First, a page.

Swarms of birds will fly over the US soon. Explore BirdCast's new migration tool to help you prepare.

  • According to BirdCast, ornithologists didn't realize the magnitude of migration that occurred at night until the turn of the 20th century.
  • Fall migration timing varies across the U.S. and even within regions, according to BirdCast.
  • In the “before times” — prior to BirdCast’s 3-day migration forecasts for the lower 48 states — birders had to guess which nights would be big ones for migration.

Crossing continents and oceans, birds rarely stay in the same place their whole lives, and their epic fall migration will soon be hard to miss for many North Americans. 

Migration is the best time to be a birdwatcher, says the Cornell Lab of Ornithology’s Hugh Powell.

As days get shorter and weather slowly shifts, birders are preparing for the spectacular fall migration. BirdCast, launched in 2018 by the Cornell Lab of Ornithology, released their migration tools for the 2023 season earlier this month.

“Twice a year, hordes of birds fly thousands of miles through the night to grace your home turf for a few days or weeks,” Powell writes. “But they don’t come in a steady convoy—it’s more like a stuttering stream of flurries and pauses

These influxes make some days more “quiet while others are packed with new arrivals,” Powell writes.

In the “before times” — prior to BirdCast’s 3-day migration forecasts for the lower 48 states — birders had to guess which nights would be big ones for migration.

BirdCast combines decades of migration science with real-time radar data to give users:

  • Continental map of migration activity
  • Estimates of total migration traffic, direction, speed and more for any county or state
  • Lists of likely species arriving now in your area
  • Local migration alerts when waves of migrants are on their way
  • Historical data

When will birds arrive for fall migration 2023?

Explore USA Today’s databases to learn which migrant birds are expected to travel through four BirdCast regions and when to expect them, or you can visit the BirdCast migration dashboard. 

For each region, BirdCast includes a migrants’ noticeability (how likely birders are to notice a given species’ arrival or departure based on eBird reports), estimated arrival date, influx, peak and departure. Some species are missing dates if their arrival or departure occurs largely outside of the spring months, or if a species lingers in the region before or after migration, BirdCast said.

Upper Midwest and Northeast migratory bird

Great Plains bird migratio

Bird migration in the West

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In spring of 2022, BirdCast released a new and expanded migration dashboard to make it even easier for birders to decide when and where to bird during the migration seasons.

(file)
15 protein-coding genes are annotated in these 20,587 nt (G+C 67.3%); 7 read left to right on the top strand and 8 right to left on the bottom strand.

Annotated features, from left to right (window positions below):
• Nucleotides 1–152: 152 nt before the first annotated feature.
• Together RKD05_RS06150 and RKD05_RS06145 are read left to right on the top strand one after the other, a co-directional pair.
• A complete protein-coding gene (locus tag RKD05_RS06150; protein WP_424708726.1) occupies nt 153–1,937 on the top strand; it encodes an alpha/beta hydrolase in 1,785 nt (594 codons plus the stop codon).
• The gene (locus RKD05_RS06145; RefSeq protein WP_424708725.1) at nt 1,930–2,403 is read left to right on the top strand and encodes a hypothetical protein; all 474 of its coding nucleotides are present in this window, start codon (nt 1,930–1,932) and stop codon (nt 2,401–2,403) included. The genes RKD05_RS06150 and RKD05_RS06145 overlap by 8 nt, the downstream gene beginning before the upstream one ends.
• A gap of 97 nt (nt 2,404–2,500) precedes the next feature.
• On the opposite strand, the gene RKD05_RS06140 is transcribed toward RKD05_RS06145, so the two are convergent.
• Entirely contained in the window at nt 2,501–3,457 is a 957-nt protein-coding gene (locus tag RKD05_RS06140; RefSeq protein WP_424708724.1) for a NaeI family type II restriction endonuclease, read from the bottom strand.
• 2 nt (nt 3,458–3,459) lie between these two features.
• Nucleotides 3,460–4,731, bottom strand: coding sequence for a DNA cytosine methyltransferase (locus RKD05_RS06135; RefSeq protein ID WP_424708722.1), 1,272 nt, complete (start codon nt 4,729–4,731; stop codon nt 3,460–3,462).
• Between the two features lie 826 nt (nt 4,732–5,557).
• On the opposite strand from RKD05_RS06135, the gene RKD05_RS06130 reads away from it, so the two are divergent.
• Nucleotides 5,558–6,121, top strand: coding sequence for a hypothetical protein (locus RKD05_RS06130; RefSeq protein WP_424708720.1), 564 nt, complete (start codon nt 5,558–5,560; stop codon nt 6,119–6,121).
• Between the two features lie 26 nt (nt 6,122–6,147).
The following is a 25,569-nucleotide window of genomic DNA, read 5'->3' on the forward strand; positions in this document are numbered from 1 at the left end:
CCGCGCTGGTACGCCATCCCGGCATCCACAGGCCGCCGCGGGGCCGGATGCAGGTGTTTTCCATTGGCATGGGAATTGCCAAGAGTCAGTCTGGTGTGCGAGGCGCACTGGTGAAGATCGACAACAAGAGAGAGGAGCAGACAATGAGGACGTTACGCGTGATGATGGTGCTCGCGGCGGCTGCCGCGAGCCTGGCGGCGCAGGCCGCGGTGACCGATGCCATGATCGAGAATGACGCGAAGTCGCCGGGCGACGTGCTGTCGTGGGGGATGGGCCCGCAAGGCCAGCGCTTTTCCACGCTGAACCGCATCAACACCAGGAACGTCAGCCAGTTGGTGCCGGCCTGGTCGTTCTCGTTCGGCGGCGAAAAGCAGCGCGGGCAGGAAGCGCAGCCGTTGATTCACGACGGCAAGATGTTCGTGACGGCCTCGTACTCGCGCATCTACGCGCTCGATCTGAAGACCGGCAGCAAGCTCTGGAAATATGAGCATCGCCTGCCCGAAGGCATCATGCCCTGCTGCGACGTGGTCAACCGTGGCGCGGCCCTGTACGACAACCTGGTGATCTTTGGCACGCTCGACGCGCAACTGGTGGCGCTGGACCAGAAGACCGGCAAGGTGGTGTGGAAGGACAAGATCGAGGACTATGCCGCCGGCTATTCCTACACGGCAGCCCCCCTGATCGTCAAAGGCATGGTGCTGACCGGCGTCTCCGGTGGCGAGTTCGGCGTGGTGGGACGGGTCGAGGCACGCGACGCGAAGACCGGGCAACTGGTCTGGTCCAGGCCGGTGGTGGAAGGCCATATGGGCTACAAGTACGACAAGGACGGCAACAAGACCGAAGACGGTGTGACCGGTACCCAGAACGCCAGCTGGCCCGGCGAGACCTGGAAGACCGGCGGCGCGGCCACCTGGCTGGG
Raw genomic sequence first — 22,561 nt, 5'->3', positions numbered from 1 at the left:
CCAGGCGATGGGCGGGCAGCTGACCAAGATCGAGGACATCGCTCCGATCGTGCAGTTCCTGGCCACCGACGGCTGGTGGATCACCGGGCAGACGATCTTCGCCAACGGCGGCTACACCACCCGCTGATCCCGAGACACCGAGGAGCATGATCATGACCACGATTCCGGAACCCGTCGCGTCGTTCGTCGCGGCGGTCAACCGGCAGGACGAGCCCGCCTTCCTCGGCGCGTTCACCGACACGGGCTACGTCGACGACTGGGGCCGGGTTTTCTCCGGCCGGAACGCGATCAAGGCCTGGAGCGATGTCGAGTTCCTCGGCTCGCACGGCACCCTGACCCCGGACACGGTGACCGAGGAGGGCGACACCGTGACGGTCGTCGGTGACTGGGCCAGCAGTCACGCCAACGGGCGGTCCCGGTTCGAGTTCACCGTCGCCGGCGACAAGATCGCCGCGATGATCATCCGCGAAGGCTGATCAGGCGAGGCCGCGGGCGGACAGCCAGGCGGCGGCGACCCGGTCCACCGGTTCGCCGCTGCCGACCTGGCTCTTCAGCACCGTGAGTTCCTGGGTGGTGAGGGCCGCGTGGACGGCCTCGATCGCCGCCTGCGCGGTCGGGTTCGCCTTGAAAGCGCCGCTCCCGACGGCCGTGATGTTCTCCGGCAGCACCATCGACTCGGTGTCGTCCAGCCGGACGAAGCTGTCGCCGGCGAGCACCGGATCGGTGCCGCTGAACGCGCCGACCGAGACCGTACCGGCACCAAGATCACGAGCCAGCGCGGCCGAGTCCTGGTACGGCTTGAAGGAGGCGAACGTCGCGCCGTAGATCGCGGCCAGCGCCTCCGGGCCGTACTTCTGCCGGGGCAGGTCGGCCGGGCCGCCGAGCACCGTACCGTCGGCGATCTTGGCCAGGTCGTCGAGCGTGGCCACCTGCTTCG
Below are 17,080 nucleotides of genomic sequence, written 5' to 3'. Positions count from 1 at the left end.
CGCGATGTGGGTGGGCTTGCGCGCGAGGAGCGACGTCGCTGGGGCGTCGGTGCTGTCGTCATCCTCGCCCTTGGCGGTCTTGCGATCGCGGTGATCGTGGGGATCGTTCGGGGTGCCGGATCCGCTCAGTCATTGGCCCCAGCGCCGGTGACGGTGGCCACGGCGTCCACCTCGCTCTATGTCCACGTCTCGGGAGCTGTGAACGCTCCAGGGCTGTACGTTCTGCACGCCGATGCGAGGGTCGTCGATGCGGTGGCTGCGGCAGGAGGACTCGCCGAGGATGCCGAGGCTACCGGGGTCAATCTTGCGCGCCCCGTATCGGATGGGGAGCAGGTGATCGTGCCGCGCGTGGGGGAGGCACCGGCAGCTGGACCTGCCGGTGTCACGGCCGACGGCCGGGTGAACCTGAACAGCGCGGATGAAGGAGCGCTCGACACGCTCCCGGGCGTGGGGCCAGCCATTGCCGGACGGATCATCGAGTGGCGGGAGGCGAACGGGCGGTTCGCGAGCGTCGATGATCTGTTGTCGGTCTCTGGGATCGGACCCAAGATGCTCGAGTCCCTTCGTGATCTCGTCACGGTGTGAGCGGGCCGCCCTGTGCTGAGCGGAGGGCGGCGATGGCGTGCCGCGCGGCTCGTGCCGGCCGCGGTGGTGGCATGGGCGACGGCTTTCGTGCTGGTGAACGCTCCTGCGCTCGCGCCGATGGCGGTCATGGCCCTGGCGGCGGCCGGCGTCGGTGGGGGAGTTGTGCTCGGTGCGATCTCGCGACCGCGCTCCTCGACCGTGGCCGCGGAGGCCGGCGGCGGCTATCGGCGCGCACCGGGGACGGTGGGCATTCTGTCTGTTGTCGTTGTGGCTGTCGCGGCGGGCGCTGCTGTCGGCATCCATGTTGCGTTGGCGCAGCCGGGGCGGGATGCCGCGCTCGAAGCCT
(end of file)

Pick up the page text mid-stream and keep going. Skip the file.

"Migrating birds probably cross every square mile of land and water in North America," says Audubon Magazine's Kenn Kaufman. "So the billions of migrants are spread across millions of square miles, and the magnitude of the passage often escapes our notice.

According to the National Audubon Society, bird forecasts are based on a network of 143 government managed radars around the U.S. which collects information about the atmosphere in addition to the movements of insects and birds. 

 “It's important [to remember] that it is an estimate, we're not actually standing out there, counting bird by bird,” data visualization expert Audrey Carlsen told Audubon.

Why birders think about "fall" migration in summer

BirdCast often uses Aug. 1 “as a proxy for the fall migration season’s beginning, because by this point in the year, numbers of birds are beginning to increase” and become more noticeable on radar data. When heavy insect and bat activity fades by late summer,  bird movements become easier to track and display on easy-to-read forecast maps.

Birders don't associate fall migration with the official fall season because movements can begin as early as mid June for some species, said Cornell’s Andrew Farnsworth

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Top 10 states ranked by total birds that overflew in spring 2023

According to BirdCast, these are the top 10 states for spring, in terms of total birds overflying the state in a season:

  1.  Missouri,
  2. Oklahoma,
  3. Kansas,
  4. Nebraska,
  5. North Dakota,
  6. Wisconsin,
  7. Minnesota,
  8. Texas,
  9. South Dakota,
  10. Florida.

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